This installation procedure assumes that the computer that is having Linux installed on it is an IBM-Compatible desktop computer, rather than a laptop or a Macintosh of any sort. Full instructions for installation are available in the Official Red Hat Linux 5.2 Installation Guide which can be purchased at most bookstores as part of the RedHat boxed set.
  1. Pre-Installation
  2. Installation
    1. Insert the boot disk into the A: drive and the RedHat CD #1 into the CD-ROM drive, and boot the computer.
      If you do not have a boot disk, put the CD into the D drive and boot the computer to DOS. Then type d:
      cd dosutils
    2. At the boot: prompt
      • If you have a hard drive of 2.1 Gigs or smaller, hit [Enter]
      • If you have a hard drive larger than 2.1 gigs type linux hda=number of cylinders, number of heads, number of tracks
    3. Choose English as your language and press [Enter]
    4. Choose your keyboard type.
    5. Choose none for PCMCIA.
    6. Choose "Local CD-ROM" for the installation method.
    7. Choose Static IP Address.
    8. Fill in the following information in the "Configure TCP/IP" window:
      • IP address: (This is the static IP.)
      • Netmask:
      • Default gateway (IP):
      • Primary nameserver:

        This information assumes that the Default Gateway and Primary Nameserver are still at the same IP addresses as they were in May of 1999. This information should be checked with one of the network people before installation.

    9. Press [Enter] and continue.
    10. In the "Configure Network" window, fill in the following information:
      • Domain name:
      • Host name:
      • Secondary nameserver (IP):
      • Tertiary nameserver (IP):
    11. Choose "Install" and press [Enter].
    12. Choose "Custom" and press [Enter]. A Server install will install a fully working Webserver and is simpler, but learning how to install from scratch was the intention of this independant study.
    13. Choose "Disk Druid" and press [Enter].
    14. A screen will present itself with all hard drive(s) in the computer listed on the screen. Note: The [Space] bar is used to select or deselect choises within Disk Druid. Delete all the existing partitions that may be there and install new partitions according to this model:
      • Two swap partitions, each equal in size to the amount of RAM in the computer.
      • One partition named / that is at least 100 MB large.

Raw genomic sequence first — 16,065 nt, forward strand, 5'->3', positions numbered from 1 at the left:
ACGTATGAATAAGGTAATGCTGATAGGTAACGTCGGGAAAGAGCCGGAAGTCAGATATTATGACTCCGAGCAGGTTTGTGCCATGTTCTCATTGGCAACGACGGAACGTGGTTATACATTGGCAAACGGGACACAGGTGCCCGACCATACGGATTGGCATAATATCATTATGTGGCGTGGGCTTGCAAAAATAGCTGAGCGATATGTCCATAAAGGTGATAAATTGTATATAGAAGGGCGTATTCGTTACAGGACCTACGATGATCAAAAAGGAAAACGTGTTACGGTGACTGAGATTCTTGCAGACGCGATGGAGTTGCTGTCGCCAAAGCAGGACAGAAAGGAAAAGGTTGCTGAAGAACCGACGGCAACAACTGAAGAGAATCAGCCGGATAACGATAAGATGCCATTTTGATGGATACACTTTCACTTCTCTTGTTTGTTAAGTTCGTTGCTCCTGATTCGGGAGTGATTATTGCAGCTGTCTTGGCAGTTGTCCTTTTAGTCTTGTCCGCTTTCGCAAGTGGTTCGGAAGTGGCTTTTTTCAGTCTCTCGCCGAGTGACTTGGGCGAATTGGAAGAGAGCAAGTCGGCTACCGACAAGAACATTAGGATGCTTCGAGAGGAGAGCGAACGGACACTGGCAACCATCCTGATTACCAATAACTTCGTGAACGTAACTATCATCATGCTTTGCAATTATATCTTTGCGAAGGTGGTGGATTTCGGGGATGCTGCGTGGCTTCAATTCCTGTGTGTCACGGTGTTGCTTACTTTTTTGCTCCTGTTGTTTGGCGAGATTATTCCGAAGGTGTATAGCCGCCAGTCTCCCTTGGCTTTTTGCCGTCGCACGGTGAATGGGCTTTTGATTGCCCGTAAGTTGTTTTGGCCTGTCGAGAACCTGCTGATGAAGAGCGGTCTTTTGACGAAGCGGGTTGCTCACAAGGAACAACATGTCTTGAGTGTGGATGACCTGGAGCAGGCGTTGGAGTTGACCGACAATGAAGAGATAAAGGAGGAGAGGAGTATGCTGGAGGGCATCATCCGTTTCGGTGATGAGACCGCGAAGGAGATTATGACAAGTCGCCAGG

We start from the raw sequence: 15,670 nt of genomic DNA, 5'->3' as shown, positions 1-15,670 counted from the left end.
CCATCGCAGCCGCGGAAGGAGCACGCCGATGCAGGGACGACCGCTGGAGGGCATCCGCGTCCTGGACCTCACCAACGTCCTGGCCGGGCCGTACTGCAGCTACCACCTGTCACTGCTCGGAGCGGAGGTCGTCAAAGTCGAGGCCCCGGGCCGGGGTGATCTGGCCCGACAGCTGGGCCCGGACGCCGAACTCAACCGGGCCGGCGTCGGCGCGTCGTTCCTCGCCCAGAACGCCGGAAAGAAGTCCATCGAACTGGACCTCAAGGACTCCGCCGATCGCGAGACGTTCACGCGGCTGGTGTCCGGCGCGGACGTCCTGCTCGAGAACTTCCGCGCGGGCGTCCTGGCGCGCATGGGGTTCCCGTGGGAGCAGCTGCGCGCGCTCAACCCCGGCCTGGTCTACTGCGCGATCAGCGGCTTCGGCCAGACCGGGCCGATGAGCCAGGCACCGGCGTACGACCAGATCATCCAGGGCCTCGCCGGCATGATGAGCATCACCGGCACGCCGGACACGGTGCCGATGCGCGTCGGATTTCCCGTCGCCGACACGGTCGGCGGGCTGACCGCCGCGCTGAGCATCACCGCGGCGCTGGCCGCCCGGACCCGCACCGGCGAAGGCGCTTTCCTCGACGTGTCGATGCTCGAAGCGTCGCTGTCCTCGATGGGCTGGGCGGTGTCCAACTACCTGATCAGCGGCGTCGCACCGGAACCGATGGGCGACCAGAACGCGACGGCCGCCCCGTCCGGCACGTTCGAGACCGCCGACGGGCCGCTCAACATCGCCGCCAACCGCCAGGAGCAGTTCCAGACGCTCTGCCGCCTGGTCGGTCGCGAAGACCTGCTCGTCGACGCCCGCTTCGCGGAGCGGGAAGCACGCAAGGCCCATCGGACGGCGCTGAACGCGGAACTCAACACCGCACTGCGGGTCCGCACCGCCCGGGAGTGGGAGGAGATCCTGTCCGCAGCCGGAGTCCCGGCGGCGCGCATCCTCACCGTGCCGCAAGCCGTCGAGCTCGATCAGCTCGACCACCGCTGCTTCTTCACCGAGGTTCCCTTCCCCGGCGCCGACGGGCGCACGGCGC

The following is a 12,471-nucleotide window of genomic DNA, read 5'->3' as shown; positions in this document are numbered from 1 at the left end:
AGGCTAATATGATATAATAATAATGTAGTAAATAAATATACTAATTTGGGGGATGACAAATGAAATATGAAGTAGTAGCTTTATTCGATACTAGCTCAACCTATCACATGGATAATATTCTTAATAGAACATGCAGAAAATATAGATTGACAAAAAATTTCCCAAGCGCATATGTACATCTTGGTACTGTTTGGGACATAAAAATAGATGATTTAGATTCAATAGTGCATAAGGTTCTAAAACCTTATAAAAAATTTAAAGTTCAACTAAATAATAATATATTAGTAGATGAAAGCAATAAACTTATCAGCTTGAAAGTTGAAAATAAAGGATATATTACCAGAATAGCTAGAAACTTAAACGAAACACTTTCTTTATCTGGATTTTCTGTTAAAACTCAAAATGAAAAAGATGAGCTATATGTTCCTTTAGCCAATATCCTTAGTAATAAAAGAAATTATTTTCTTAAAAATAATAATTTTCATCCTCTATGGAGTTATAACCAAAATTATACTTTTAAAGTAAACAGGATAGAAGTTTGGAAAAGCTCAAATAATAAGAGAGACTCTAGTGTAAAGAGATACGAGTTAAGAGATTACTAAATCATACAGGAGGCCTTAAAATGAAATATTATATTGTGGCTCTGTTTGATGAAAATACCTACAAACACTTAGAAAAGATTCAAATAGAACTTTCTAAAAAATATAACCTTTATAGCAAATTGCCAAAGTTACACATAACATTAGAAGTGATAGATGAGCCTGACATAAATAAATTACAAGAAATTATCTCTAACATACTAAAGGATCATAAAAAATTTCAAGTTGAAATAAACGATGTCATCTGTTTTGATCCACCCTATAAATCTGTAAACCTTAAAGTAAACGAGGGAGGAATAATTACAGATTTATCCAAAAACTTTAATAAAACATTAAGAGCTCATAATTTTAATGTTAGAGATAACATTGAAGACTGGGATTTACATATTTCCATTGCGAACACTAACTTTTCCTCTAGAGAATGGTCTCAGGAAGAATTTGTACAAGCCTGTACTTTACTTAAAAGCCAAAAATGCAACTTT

• A partition named /usr that is between 300 MB and 700 MB in size; the more software you plan to install, the more space should be in the /usr partition.
      • A partition named /home that is large. This is where all the user files will be placed.
      • A partition named /tmp that is 30 MB to 70 MB large. This is a useful partition for storing temporary data. Creating it prevents the / directory from filling up too quickly.
      • A partion named /var that is reasonable large. This is the partition logs will be stored in, and if you anticipate a large amount of mail or web accessing on your computer, this partition should be of moderate size.
      Write down how much space you allocate to each of these partitions; you may need it for later use.
    15. Initialize all the swap partitions.
    16. Format all partitions to make certain that the disk does not contain any bad blocks.
    17. Select the components you wish to install on your Linux box. Note: For webservers that need to run CGI, please read the documentation about installing the Apache webserver. Most of the packages you are likely to want are already selected; if you find a package that you want later on, you can install the RPM for it after the installation is complete.
    18. Select a generic mouse that matches your mouse's configuration. A serial mouse will have a square end plugged into the computer, a PS/2 mouse will have a round plug.
    19. The installer will launch the Xconfigurator. Locate your video card and select it.
    20. Locate your monitor on the list. If your monitor is not listed, select Custom and use the data from the manufacturer to determing the horizontal and vertical refresh rates and select the correct type of monitor.
    21. Choose Yes when asked if you wish to configure networking.
    22. Select the Keep this setup option.
    23. Decide whether you want your computer to be on Greenwich Mean Time, and choose a clock option.
    24. Decide what services you wish your computer to start automatically, and select them within the list presented. If you are not certain what a service does, pressing [F1] will give you a brief description of it. Allowing the computer to select the defaults is generally acceptable.
    25. Select which programs you wish to have restart upon Reboot.
    26. Configure your printer. There are no instructions for this set, as Ariel was not configured to talk to any printers.
    27. Set the Root Password. This is very important, do not forget what your password is.
    28. Create a boot diskette. Remove the diskette that you booted off of from the drive and put in a blank diskette. Then tell the computer to create the boot diskette.
    29. Set LILO to boot off the Master Boot Record (MBR).
    30. Select OK for the LILO Boot Command Line.
    31. Remove the diskette from the disk drive and allow the computer to reboot itself.

  3. Finishing Up
    Once the computer has rebooted, log in as root and use the root password you've just created. Then go to the
    creating accounts page and create an account for yourself. The root login should be used only when necessary.

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Created: May 16, 1999
Last updated: May 17, 1999